About Jimmy Greene
An acclaimed tenor saxophonist with a warm, uplifting approach to acoustic post-bop, Jimmy Greene combines his love of the jazz tradition with modern creative elements informed by his deep spirituality. A protégé of Jackie McLean, Greene emerged on the East Coast in the late '90s playing with artists like Horace Silver, Harry Connick, Jr., Chick Corea, and Avishai Cohen before distinguishing himself as a leader with his own albums, including 2000's Introducing Jimmy Greene, 2006's True Life Stories, and 2009's Mission Statement. Along with performing, Greene is a dedicated teacher who holds the position of assistant professor and director of jazz studies at Western Connecticut State University. Tragically, he gained wider visibility after his six-year-old daughter was killed in the 2012 shootings at Sandy Hook Elementary School in Newtown, Connecticut. He worked through his grief, releasing his 2014 Grammy-nominated album Beautiful Life and 2017's Flowers: Beautiful Life, Vol. 2, both of which were inspired by his daughter.
Born in 1975 in Bloomfield, Connecticut, Greene grew up in a musical household where he was introduced to the alto saxophone at age six by his father, James Greene, Sr., an amateur saxophonist and R&B songwriter who recorded several albums in the 1970s. By his teens, Greene had discovered jazz and his private teacher brought him to nearby Hartford to meet legendary jazz saxophonist Jackie McLean (who at the time was directing the jazz program at Hartt School of Music and running a community-based school called the Artists' Collective). Throughout high school, Greene studied with McLean and gained valuable experience playing with other noted players associated with the Artists' Collective. After high school, he further honed his skills studying at The Hartt School, during which time he also competed in the prestigious Thelonious Monk Competition, finishing as runner-up in 1997.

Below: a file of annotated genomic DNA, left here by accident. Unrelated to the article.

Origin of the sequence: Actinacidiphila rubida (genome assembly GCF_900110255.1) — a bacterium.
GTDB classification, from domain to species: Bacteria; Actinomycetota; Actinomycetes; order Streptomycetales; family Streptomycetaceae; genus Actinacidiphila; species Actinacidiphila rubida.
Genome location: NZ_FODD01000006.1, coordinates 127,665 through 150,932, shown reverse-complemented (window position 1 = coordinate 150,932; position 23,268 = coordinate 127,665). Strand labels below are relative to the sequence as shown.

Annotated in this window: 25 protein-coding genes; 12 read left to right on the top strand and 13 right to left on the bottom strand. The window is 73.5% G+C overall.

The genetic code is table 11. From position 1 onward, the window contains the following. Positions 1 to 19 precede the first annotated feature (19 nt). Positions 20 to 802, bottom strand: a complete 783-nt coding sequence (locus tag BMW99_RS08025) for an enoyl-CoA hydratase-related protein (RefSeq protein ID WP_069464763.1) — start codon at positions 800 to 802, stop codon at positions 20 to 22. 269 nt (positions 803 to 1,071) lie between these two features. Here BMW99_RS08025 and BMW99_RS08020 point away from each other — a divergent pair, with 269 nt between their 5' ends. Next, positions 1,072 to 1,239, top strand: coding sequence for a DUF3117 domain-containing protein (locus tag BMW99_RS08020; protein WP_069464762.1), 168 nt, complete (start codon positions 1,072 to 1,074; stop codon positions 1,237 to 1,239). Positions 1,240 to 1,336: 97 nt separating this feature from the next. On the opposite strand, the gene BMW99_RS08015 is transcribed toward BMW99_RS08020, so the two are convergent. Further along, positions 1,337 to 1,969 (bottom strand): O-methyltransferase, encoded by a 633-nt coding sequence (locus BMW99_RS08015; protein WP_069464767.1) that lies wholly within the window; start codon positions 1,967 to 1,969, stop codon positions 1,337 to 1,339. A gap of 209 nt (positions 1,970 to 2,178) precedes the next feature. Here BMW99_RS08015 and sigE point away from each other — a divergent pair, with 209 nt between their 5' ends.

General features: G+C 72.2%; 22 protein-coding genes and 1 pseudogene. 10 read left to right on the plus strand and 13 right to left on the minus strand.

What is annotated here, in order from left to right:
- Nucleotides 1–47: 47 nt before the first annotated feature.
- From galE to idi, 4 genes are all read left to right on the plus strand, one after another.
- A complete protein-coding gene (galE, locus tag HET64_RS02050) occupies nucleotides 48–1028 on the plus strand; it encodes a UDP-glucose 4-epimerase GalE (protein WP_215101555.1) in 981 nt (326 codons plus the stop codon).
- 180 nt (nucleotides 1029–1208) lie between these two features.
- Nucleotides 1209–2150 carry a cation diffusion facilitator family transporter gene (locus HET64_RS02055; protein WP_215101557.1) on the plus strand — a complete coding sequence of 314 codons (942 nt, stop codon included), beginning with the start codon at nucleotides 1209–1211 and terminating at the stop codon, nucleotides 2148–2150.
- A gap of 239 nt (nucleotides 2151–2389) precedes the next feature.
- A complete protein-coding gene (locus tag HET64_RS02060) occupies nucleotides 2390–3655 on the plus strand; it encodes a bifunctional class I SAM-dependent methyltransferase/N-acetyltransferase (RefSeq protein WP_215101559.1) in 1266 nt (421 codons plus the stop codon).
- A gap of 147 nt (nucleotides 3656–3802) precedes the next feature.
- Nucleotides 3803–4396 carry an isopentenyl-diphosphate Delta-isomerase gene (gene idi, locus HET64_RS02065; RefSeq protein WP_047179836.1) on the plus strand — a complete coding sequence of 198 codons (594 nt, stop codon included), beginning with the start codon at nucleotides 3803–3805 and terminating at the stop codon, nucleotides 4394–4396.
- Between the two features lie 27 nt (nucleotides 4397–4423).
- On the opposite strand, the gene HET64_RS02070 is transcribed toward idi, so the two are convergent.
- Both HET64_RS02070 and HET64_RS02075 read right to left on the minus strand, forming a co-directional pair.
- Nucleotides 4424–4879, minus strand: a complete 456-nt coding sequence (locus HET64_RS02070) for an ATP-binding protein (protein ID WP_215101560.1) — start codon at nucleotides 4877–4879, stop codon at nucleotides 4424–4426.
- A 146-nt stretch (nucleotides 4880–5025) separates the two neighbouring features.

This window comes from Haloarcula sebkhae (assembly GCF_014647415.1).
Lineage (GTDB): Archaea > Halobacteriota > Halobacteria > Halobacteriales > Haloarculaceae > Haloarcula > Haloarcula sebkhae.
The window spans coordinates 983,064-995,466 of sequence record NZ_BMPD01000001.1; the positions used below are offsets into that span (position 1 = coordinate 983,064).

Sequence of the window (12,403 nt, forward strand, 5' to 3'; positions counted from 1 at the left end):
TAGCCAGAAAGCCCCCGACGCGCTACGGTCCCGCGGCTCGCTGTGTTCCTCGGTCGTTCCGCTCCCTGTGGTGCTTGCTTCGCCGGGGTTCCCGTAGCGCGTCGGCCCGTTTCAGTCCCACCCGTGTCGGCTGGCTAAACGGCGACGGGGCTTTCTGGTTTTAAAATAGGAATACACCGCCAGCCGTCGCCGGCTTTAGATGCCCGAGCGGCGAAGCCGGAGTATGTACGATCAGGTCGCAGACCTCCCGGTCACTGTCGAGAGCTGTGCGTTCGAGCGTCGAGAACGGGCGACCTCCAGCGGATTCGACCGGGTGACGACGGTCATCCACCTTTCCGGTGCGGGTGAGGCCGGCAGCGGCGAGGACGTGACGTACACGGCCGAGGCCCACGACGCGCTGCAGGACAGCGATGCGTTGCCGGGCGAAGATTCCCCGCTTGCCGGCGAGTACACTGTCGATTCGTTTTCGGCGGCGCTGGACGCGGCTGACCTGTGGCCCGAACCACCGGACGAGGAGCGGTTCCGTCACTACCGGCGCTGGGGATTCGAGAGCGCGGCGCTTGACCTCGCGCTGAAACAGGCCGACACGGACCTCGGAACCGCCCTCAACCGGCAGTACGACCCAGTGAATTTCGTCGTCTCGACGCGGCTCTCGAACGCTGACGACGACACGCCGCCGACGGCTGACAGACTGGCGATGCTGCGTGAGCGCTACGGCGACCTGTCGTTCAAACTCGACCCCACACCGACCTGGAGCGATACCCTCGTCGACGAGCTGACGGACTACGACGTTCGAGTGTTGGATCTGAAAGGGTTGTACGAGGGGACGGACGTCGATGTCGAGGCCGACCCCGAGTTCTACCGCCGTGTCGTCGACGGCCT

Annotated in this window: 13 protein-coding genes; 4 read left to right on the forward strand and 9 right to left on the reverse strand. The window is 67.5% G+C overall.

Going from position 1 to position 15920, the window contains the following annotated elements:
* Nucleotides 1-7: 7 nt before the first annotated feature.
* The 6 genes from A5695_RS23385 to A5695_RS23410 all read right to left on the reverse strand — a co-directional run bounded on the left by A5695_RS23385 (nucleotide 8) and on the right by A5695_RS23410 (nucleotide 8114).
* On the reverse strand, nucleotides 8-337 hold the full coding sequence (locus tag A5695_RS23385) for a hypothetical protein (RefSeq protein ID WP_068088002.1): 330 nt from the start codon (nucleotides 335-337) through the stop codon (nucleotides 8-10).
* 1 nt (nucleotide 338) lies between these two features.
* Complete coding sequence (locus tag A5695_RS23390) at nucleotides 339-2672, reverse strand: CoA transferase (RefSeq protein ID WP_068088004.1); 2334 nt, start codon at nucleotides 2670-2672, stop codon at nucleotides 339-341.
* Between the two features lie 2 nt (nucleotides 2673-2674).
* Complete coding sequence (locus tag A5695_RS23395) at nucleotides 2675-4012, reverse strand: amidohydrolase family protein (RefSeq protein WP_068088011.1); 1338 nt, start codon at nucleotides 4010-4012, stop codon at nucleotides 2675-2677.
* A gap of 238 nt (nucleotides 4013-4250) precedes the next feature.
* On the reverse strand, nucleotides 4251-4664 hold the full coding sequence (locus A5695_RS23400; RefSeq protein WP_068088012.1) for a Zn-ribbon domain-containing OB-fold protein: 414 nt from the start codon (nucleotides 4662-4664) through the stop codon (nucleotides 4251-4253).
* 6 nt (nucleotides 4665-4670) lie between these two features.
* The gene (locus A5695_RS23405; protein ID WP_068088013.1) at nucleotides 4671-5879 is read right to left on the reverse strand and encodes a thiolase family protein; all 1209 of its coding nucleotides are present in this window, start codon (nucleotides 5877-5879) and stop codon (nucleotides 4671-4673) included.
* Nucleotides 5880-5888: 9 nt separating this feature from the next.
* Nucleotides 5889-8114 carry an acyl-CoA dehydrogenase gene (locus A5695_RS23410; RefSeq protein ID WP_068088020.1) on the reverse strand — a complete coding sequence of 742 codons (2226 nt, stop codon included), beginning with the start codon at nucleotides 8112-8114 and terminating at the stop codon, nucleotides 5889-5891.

Following his graduation from Hartt, Greene relocated to New York City, where he continued to build a strong reputation playing and recording with a bevy of name artists, including bassist Avishai Cohen, Horace Silver, Chick Corea, and Rahsaan Roland Kirk. He was also a member of the New Jazz Composers Octet with Xavier Davis, Gregory Tardy, Myron Walden, Dwayne Burno, and Nasheet Waits. As a leader, Greene made his debut on RCA Victor with Brand New World, which featured trombonist Steve Davis and drummer Eric McPherson (longtime associates of McLean), as well as pianist Aaron Goldberg, trumpeter Darren Barrett, bassist Burno, and percussionist Kahlil Kwame Bell.
The saxophonist then released a series of highly regarded albums for the Criss Cross label, starting with 2000's Introducing Jimmy Greene, which again featured his sextet with Davis, Goldberg, and McPherson. He also toured and/or recorded with such luminaries as Harry Connick, Jr., Jason Lindner, Ralph Peterson, Tom Harrell, Mario Pavone, and Jeremy Pelt in the early 2000s before the release of his second Criss Cross album, Forever, in 2004. A spiritually minded quartet date, it found him joined by pianist Xavier Davis, bassist John Benítez, and drummer Jeff "Tain" Watts. True Life Stories arrived in 2006 and featured trumpeter Pelt, pianist Davis, bassist Reuben Rogers, and drummer Eric Harland. Both Rogers and Harland returned for 2007's Gifts and Givers, along with saxophonist Marcus Strickland, guitarist Mike Moreno, and pianist Danny Grissett.